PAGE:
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By Lisa Sharer

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It's happened to all of us. Probably more than once. Someone asks you what your rate is, and when they hear it, they are appalled. You start to feel a little flush. You start to think, maybe I went too high. You start to want to back into the nearest bush.

We're here to tell you to kick that bush to the curb! Part of becoming a professional photographer starts with confidence. If every photographer folds, then no one gets paid. By demanding a solid rate, you're not only helping yourself, you're helping all the photographers that come after you.

Here's a recent, completely real, interaction that we applaud:

A photographer is out and about taking pictures. He is approached by a gentleman who notices him:

Gentleman: You take pictures? 

Photographer: Yes

Gentleman: How much do you charge?

Photographer: It really depends on what you want.

Gentleman: Just walking around downtown with you taking pictures of me.

Photographer: My portrait sessions start at $$.

Gentleman: (Laughs) Oh, come on, man.

Photographer: (Without hesitation) This is my full-time job, and I'm really good at it. Here's my card. Check out my portfolio, and let me know if you're interested.

If you believe in yourself, your clients will believe in you. Set your prices, stick by them, and above all, do NOT be embarrassed by them. Remember that you spend many hours--collective portions of your life--perfecting your craft and building a business. You have every right to charge fairly for your service, and you should never be ashamed of it.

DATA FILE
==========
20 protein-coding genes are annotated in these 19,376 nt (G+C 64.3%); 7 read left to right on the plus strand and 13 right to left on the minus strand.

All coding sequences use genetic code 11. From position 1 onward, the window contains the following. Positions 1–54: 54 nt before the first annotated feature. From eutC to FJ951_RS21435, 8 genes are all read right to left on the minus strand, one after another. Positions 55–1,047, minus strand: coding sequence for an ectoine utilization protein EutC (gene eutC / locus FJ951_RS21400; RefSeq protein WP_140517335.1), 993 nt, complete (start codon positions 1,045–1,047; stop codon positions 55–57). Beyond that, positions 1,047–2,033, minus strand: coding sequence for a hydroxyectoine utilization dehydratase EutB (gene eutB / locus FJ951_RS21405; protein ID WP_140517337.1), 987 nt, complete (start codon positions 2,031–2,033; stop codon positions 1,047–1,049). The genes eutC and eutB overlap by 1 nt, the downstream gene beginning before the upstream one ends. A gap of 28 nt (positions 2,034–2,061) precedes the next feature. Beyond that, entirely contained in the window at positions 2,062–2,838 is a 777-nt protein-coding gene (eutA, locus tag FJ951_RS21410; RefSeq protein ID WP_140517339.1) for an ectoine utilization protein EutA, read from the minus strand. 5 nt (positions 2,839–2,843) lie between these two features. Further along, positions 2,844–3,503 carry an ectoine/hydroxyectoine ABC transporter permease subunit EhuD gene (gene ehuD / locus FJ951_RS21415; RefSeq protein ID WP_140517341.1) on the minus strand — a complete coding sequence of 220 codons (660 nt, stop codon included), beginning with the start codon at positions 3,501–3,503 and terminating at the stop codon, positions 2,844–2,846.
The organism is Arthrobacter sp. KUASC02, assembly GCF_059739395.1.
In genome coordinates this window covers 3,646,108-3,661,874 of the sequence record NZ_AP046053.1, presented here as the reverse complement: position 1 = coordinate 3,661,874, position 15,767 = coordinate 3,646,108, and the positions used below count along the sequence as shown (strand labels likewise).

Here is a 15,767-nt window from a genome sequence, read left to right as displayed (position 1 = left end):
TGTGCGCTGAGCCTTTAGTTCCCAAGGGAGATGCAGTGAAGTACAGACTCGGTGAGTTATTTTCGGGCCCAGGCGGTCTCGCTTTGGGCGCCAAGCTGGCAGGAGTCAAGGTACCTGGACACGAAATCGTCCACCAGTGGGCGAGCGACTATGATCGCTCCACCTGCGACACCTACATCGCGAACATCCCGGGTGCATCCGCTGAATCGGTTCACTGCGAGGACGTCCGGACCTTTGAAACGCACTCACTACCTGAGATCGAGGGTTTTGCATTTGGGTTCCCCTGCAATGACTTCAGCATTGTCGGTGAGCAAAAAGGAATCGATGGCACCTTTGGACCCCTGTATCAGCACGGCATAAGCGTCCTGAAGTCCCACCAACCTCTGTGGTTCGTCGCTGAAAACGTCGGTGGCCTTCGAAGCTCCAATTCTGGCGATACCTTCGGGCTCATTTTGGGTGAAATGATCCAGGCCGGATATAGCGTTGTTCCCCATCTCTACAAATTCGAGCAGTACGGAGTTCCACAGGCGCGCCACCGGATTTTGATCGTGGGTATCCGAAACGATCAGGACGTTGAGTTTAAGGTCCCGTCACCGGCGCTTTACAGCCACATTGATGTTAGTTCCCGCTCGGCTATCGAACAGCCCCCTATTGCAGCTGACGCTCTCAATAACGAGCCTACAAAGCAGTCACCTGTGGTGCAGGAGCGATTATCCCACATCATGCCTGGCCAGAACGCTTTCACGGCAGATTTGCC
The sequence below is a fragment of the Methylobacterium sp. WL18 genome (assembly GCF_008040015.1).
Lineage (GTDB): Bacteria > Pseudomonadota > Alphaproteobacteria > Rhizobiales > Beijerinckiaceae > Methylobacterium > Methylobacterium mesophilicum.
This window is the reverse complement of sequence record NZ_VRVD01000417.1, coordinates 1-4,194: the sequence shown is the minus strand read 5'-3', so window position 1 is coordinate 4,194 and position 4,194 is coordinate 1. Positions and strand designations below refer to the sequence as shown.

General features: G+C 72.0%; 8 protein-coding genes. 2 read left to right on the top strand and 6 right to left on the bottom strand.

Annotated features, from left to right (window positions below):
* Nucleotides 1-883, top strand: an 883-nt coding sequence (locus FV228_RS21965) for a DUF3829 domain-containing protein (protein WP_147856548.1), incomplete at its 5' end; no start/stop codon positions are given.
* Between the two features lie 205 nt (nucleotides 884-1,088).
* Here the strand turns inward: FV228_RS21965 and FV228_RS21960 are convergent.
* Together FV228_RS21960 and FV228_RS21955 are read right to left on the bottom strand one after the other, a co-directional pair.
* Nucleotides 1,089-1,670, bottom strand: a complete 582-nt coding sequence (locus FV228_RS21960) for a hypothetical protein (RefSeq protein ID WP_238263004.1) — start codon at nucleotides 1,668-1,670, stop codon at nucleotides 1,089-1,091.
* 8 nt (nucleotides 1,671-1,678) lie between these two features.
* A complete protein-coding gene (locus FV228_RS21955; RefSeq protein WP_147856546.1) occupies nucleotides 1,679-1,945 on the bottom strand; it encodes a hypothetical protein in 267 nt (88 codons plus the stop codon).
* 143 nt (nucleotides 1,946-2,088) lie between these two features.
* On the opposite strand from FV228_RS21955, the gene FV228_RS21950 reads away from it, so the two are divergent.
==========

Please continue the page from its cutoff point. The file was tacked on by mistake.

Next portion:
"Listen up photographers. Know what you're worth. State it with conviction. Know when to bend, but know that bending should be the exception. There will be clients that will see your worth and pay your fee." -Aaron Coury, Photographer.

If you would like more help on how to sell yourself and your service, check out PPA's See The Difference® resources. PPA members have access to a plethora of sales and marketing tools to assist in promotion and in-person sales. If you're not a member, you should join today!

By Mariah Ashley

I believe after Audi's Super Bowl commercial we can all agree with Sarah McLachlan that cross-breeding Dobermans with Chihuahuas (Doberhuahua) is a really bad idea. Clearly the Doberhuahua is an unholy combination best left to the imagination of Audi's creative marketing team, but it did get me thinking about a cross-marketing situation we had here at Snap a few days ago.

Before I can tell you about that though, I need to tell you a regretful story based on real life events.

Once upon a time (last winter) there were two photographers who got a call about shooting a wedding for a fellow wedding vendor. This vendor, a lovely young woman, happened to be the event coordinator at a very exclusive venue.


The young woman told the photographers that she was planning a small wedding on a tight budget (about half what the photographers would normally charge), but it was her dream to have the photographers shoot her event. The misguided photographers told her "sorry", but she'd have to pay regular price because she was getting married on a prime Saturday during wedding season.


The lovely young woman was disappointed and hired an inexpensive photographer instead. The photographers were disappointed because they never did book that prime day with anyone else. The photographers lost out on the coordinator's wedding and an opportunity to solidify their professional relationship with her. They sat home and twiddled their thumbs on her wedding date.